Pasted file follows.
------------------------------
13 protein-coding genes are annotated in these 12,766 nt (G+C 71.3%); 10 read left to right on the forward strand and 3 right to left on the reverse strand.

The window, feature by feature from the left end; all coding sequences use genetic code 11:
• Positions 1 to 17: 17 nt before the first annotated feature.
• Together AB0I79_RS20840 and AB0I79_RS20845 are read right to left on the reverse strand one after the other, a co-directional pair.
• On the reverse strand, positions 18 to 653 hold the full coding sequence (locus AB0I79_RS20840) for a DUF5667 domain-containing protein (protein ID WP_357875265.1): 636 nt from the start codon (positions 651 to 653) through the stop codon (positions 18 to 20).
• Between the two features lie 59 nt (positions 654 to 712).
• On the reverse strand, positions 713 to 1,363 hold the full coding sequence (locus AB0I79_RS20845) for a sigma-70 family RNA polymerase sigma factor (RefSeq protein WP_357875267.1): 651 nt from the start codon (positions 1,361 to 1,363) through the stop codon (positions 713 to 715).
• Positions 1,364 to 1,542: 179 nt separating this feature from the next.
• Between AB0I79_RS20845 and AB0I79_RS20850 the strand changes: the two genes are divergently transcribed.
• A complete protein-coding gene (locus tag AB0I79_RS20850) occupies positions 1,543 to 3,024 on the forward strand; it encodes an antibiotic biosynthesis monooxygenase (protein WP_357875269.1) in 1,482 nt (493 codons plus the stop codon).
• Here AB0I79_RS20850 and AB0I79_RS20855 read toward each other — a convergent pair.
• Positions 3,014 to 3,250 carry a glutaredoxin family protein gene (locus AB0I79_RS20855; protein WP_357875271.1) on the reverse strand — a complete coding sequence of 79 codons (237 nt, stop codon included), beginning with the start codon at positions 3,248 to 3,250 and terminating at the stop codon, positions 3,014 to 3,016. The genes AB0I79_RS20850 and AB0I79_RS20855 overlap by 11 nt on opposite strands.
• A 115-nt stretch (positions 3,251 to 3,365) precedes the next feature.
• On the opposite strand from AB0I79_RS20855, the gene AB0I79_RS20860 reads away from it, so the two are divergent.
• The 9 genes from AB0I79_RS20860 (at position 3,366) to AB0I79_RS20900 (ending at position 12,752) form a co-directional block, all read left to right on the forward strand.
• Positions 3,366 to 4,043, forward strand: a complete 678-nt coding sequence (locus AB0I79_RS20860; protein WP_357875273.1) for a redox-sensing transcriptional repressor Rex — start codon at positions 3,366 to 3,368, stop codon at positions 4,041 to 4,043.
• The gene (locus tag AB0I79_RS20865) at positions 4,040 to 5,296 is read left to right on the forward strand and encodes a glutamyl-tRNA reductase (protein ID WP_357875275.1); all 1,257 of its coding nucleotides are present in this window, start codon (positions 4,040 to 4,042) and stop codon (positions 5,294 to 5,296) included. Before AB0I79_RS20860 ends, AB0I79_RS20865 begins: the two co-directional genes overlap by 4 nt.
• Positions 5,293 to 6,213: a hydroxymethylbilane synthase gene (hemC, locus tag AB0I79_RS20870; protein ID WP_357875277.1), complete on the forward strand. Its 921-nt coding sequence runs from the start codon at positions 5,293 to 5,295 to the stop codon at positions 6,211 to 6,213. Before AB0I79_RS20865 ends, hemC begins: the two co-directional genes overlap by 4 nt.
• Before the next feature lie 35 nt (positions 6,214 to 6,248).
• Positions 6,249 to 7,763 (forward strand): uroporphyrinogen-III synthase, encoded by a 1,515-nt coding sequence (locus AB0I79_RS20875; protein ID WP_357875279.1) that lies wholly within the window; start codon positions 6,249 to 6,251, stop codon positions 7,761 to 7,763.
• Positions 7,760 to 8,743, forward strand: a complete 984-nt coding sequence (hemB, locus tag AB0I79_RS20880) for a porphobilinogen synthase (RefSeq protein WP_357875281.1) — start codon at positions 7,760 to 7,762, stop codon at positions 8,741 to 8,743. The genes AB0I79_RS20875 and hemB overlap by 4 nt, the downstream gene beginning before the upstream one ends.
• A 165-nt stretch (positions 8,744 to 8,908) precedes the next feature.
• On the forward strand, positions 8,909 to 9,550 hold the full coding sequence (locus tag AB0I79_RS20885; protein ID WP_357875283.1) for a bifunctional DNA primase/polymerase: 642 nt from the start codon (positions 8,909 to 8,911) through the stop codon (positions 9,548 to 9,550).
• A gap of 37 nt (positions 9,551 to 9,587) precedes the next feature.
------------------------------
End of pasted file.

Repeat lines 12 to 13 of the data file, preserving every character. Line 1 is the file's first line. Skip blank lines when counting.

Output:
• Positions 3,014 to 3,250 carry a glutaredoxin family protein gene (locus AB0I79_RS20855; protein WP_357875271.1) on the reverse strand — a complete coding sequence of 79 codons (237 nt, stop codon included), beginning with the start codon at positions 3,248 to 3,250 and terminating at the stop codon, positions 3,014 to 3,016. The genes AB0I79_RS20850 and AB0I79_RS20855 overlap by 11 nt on opposite strands.
• A 115-nt stretch (positions 3,251 to 3,365) precedes the next feature.